Navigating the Fire
The home screen on the Fire displays a bookshelf-type layout. On the top half of the screen, you see the last five or so previously-viewed books, apps, videos, webpages, etc. in a “stack” that you can flip through with a swipe of your finger. A little swipe goes a long way, though; the hypersensitivity of the flip-through feature can be frustrating until you get used to it.
You can store your favorite content on the bottom half of the home screen. A search box is provided at the top; from here you can search either your device or the Web.
The seven main content areas – Newsstand, Books, Music, Video, Docs, Apps, and Web (Silk browser) – are listed along the top. Each of these categories (except Web) takes you to a screen where you can view and access the specific books, videos, documents, etc. on your device as well as those saved in Amazon’s cloud storage. You can also easily access the Amazon Store in the top right corner of each of these content pages, which makes adding new content to your Fire very easy. Here is a shot of what you see when you click on “Books” from the home screen.
Amazon Prime Membership
I think to really enjoy the Kindle Fire, you must purchase an Amazon Prime membership. With Prime, you get “free” (once you pay the $79/year membership fee) streaming access to thousands of movies and TV shows and can choose from thousands of books to borrow from the Kindle Owners’ Lending Library (although, just one book per month). Amazon touts one free month of Prime membership with your new Fire. However, I was unable to access any of the Prime content for free; it kept prompting me to sign up for Prime Membership. I was disappointed to discover that I was ineligible for the free Prime membership that comes with the Fire because I had signed up for a one-month free trial of Prime within the past year. I held out for a few days after getting my Fire to see if I thought I could still enjoy my Fire without a Prime membership. I’ve since caved and signed up for Prime and am enjoying my Fire so much more. So just go ahead and translate the cost of a Fire to $280 because you will probably want to add Prime membership if you don’t already have it.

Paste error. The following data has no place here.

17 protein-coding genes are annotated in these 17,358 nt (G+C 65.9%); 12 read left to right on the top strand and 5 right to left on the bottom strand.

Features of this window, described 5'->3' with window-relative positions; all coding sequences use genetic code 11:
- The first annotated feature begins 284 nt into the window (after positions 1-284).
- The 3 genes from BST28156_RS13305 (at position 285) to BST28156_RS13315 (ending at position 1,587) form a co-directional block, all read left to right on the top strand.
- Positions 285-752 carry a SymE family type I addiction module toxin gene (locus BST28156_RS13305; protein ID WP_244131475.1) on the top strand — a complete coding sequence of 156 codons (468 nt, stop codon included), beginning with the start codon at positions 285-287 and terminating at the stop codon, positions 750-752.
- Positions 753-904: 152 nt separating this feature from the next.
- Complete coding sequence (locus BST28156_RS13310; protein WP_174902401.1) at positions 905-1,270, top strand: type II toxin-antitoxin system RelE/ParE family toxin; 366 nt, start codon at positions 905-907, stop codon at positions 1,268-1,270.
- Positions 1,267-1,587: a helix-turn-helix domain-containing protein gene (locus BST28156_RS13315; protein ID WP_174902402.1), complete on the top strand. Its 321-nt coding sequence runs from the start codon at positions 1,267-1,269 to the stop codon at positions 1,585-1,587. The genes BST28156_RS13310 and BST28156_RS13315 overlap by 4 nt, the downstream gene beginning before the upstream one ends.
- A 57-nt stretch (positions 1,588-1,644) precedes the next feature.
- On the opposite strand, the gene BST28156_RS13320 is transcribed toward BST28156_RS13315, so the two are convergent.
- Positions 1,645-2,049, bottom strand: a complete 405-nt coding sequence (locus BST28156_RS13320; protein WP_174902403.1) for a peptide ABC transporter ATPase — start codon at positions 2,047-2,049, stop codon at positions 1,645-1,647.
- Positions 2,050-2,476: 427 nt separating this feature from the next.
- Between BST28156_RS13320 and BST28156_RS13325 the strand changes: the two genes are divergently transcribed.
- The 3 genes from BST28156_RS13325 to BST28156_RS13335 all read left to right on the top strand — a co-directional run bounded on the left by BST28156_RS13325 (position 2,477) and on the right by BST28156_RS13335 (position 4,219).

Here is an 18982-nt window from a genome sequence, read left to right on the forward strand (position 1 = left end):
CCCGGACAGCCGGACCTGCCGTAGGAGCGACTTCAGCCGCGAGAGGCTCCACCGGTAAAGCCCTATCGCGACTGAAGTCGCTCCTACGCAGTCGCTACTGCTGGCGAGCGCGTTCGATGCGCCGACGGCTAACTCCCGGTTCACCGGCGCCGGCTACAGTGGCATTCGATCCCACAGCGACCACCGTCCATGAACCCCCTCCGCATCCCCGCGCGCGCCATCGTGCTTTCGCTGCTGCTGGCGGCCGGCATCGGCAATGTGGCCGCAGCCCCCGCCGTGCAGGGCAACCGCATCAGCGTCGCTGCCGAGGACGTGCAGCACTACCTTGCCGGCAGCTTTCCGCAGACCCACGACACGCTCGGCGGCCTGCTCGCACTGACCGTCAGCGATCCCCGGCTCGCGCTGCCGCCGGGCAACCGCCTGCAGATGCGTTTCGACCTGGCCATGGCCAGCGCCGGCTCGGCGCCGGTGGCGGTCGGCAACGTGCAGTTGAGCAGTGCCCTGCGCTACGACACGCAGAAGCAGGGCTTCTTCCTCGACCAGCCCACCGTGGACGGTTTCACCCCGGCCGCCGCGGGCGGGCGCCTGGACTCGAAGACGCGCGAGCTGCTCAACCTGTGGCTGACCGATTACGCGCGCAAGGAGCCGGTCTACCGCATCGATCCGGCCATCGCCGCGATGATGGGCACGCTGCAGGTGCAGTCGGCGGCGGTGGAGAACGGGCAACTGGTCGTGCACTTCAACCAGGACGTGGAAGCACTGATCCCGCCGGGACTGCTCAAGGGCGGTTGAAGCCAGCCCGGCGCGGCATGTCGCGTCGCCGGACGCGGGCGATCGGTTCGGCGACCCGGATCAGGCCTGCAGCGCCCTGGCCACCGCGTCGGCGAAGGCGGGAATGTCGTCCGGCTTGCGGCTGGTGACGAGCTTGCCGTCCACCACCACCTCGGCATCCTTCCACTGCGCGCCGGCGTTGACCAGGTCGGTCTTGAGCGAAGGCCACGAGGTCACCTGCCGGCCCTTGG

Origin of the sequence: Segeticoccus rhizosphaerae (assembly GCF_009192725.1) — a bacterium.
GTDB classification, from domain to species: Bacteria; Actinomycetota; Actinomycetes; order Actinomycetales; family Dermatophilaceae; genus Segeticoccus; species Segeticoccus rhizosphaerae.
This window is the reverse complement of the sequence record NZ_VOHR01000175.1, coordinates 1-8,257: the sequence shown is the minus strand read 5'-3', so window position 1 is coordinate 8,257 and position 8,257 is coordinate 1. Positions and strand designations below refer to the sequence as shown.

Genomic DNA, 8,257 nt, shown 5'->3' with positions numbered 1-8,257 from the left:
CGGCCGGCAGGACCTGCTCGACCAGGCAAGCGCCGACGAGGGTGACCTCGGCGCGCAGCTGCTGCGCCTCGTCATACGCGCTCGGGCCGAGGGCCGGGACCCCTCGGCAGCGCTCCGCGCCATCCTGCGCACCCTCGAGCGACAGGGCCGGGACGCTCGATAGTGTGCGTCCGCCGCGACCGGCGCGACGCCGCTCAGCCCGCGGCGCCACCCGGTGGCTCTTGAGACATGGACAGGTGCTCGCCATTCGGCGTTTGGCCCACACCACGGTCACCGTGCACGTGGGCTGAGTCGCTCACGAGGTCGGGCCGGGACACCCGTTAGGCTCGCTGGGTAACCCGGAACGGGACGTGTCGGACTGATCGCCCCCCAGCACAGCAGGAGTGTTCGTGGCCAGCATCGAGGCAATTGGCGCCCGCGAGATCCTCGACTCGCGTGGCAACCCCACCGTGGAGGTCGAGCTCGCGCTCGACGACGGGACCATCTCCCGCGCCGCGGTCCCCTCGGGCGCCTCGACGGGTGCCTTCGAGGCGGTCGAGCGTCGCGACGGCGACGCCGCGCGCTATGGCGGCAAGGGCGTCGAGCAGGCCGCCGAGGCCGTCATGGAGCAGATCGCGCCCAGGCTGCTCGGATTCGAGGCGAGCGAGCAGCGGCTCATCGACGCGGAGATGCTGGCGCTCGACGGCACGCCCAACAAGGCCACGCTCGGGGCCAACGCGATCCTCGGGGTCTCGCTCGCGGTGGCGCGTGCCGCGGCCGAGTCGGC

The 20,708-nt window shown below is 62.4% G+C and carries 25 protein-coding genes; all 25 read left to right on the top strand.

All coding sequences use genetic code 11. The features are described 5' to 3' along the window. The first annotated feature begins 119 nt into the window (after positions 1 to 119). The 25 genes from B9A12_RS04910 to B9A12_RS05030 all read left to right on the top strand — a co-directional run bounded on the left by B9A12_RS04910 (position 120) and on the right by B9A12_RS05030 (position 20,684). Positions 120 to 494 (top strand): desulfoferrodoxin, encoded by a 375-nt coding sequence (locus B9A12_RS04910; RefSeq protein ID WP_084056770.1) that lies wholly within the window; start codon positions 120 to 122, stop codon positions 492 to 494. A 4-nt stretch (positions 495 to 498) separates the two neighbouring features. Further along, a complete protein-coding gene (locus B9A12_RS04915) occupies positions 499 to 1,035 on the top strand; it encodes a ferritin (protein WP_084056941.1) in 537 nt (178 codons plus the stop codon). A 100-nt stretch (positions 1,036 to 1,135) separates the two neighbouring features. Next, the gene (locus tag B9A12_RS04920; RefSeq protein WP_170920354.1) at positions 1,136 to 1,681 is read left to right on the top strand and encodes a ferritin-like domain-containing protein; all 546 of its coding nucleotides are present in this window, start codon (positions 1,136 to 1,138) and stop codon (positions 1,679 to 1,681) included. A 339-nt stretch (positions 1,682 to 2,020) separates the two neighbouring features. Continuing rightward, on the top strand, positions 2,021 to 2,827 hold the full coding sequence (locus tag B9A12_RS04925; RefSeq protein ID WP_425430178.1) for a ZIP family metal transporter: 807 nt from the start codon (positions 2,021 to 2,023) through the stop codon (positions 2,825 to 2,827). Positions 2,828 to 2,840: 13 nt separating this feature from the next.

Pros & Cons
There are several things I immediately liked about the Fire:
- The Web browsing capability is much better than I thought it would be. I anticipated having access to the Web – but not really. Like my Kindle Keyboard or first-generation smart phones that were more infuriating than useful for web browsing. Maybe my expectations were too low, but I was pleasantly surprised to hop on the Web and navigate with relative ease.
- The image and video quality seems quite good. iPad users may beg to differ, but I think the average person would be very pleased with the bright, clear display.
- My Fire automatically recognized that I own another Kindle. In the top left it says, “Susan’s 2nd kindle.”
- Despite the limitation of only being able to borrow one book a month through the Kindle Owners’ Lending Library, one of the great things about this service is that for any book you borrow and return, your Fire automatically saves the last page you were on and your notes/highlights. So if you decide to borrow it later or even purchase it, you can pick right back up where you left off.
- You can zoom in with two fingers on the Fire just as you do on an iPhone or iPad.
- The Fire’s screen automatically rotates when you turn the device. I like that it turns 360 degrees, unlike my iPhone.
- The Fire has a native email app that makes setting up your various webmail accounts a snap. My only complaint is that the native app does not support Microsoft Outlook Exchange. (See the fifth bullet point below.)
- You can easily copy and paste text just as you do with an iPhone or iPad.